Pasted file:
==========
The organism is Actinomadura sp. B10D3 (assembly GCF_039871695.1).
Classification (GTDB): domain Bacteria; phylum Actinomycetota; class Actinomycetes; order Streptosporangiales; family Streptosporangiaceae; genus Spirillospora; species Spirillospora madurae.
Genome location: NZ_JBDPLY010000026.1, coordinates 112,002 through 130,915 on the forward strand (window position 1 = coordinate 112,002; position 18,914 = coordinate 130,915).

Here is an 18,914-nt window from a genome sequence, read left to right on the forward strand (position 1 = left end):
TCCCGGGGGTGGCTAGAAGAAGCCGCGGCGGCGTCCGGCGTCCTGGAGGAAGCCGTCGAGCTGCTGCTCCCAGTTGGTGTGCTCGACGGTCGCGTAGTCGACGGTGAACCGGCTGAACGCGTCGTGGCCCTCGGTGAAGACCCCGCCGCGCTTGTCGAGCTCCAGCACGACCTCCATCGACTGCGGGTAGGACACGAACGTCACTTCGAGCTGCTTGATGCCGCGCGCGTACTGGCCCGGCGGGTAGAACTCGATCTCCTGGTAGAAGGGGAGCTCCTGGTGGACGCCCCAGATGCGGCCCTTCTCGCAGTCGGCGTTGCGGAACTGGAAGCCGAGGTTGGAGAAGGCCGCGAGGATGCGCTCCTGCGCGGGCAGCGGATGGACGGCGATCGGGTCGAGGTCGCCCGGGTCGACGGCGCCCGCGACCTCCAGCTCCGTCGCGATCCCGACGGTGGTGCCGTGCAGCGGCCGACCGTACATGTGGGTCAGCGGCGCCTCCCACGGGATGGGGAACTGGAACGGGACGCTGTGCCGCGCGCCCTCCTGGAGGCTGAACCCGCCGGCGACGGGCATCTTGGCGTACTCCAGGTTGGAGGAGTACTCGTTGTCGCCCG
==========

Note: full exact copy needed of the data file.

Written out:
The organism is Actinomadura sp. B10D3 (assembly GCF_039871695.1).
Classification (GTDB): domain Bacteria; phylum Actinomycetota; class Actinomycetes; order Streptosporangiales; family Streptosporangiaceae; genus Spirillospora; species Spirillospora madurae.
Genome location: NZ_JBDPLY010000026.1, coordinates 112,002 through 130,915 on the forward strand (window position 1 = coordinate 112,002; position 18,914 = coordinate 130,915).

Here is an 18,914-nt window from a genome sequence, read left to right on the forward strand (position 1 = left end):
TCCCGGGGGTGGCTAGAAGAAGCCGCGGCGGCGTCCGGCGTCCTGGAGGAAGCCGTCGAGCTGCTGCTCCCAGTTGGTGTGCTCGACGGTCGCGTAGTCGACGGTGAACCGGCTGAACGCGTCGTGGCCCTCGGTGAAGACCCCGCCGCGCTTGTCGAGCTCCAGCACGACCTCCATCGACTGCGGGTAGGACACGAACGTCACTTCGAGCTGCTTGATGCCGCGCGCGTACTGGCCCGGCGGGTAGAACTCGATCTCCTGGTAGAAGGGGAGCTCCTGGTGGACGCCCCAGATGCGGCCCTTCTCGCAGTCGGCGTTGCGGAACTGGAAGCCGAGGTTGGAGAAGGCCGCGAGGATGCGCTCCTGCGCGGGCAGCGGATGGACGGCGATCGGGTCGAGGTCGCCCGGGTCGACGGCGCCCGCGACCTCCAGCTCCGTCGCGATCCCGACGGTGGTGCCGTGCAGCGGCCGACCGTACATGTGGGTCAGCGGCGCCTCCCACGGGATGGGGAACTGGAACGGGACGCTGTGCCGCGCGCCCTCCTGGAGGCTGAACCCGCCGGCGACGGGCATCTTGGCGTACTCCAGGTTGGAGGAGTACTCGTTGTCGCCCG